Staying in contact with the graduates is important to Mosaic, so, those in charge keep tabs on all of them. “We follow their development by contacting each of them every three months. It is a method which allows us to monitor their progress and remind them of the aims which they aspire to achieve. We try to avoid the mistakes of other leadership programs where the whole experiment may be lost a month after the end of the program. This is why we ensure that we stay in contact with the graduates, whether through meetings or through the internet. We know that a number of them in the Gulf area, such as Saudi Arabia, remain in direct contact and exchange experiences,” Freeman added.

Freeman gives an example of one of the graduates of the Doha session in 2011, who was selected from 99 youth leaders in Bangladesh, who “made great strides and received great support for his charity program, and we hold high hopes for him. Contacts can also be arranged with instructors and tutors who we deal with through the different stages. One example is that today I met an academic who works in education within Muslim communities in the UK. I arranged a meeting for him with one of our graduates who had ambitions to establish an Islamic school.”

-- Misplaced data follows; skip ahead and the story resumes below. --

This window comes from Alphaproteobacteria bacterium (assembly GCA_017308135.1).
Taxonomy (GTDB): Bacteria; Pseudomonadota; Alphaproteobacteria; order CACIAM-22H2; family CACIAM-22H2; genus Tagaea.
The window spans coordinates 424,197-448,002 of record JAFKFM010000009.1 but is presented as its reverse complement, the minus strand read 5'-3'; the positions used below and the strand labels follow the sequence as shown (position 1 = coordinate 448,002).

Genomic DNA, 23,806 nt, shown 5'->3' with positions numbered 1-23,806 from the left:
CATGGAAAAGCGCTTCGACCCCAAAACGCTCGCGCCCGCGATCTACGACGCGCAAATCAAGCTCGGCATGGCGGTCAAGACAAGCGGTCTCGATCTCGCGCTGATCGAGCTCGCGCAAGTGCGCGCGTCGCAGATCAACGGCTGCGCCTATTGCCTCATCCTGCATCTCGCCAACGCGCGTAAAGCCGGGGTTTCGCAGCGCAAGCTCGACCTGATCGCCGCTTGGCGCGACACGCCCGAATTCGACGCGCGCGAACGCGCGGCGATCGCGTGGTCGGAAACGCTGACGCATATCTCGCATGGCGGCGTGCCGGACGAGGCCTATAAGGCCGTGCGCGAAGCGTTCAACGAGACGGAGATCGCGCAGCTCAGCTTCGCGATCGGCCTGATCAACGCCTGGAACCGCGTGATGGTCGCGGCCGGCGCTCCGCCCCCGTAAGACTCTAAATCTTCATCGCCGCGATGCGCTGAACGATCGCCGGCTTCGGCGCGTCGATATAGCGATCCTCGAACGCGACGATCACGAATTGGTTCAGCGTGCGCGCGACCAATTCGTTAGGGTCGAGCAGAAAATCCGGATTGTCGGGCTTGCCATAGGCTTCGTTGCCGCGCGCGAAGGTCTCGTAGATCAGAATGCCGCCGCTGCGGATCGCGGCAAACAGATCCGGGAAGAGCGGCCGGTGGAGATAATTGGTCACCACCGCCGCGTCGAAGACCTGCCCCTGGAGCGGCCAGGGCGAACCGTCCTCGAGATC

The Mosaic Leadership Program works with a number of institutions in the world, including the Middle East. As for Saudi Arabia specifically, Freeman told Asharq Al-Awsat: “We have cooperated with the Centennial Fund in a number of projects, but there is no specific institution which supports our work in the kingdom officially. This is why we rely on the British Council there. Our program has produced a number of Saudi graduates too.”

The program is distinct in the simplicity of its entry application which is done through a website. “Whoever wants to apply for the program should do that on the website. There are no direct intermediaries, but each country has a person who attends the personal interviews which are conducted by phone,” Freeman said.

There are many Mosaic success stories, and a database is currently being compiled to showcase the programs achievements and successes. This includes a free dentist surgery opened by one of the graduates in his village in rural Pakistan. While another graduate adopted a project to build a road in an Afghan village by launching a campaign to raise money. There are many other success stories, including a volunteer program in Dubai, and the Muslim Police Officers Association in the UK which was founded by program graduate Asif Sidiqi.

Freeman concludes: “All those projects prove that the youth are capable of success if the support and direction is provided to them.”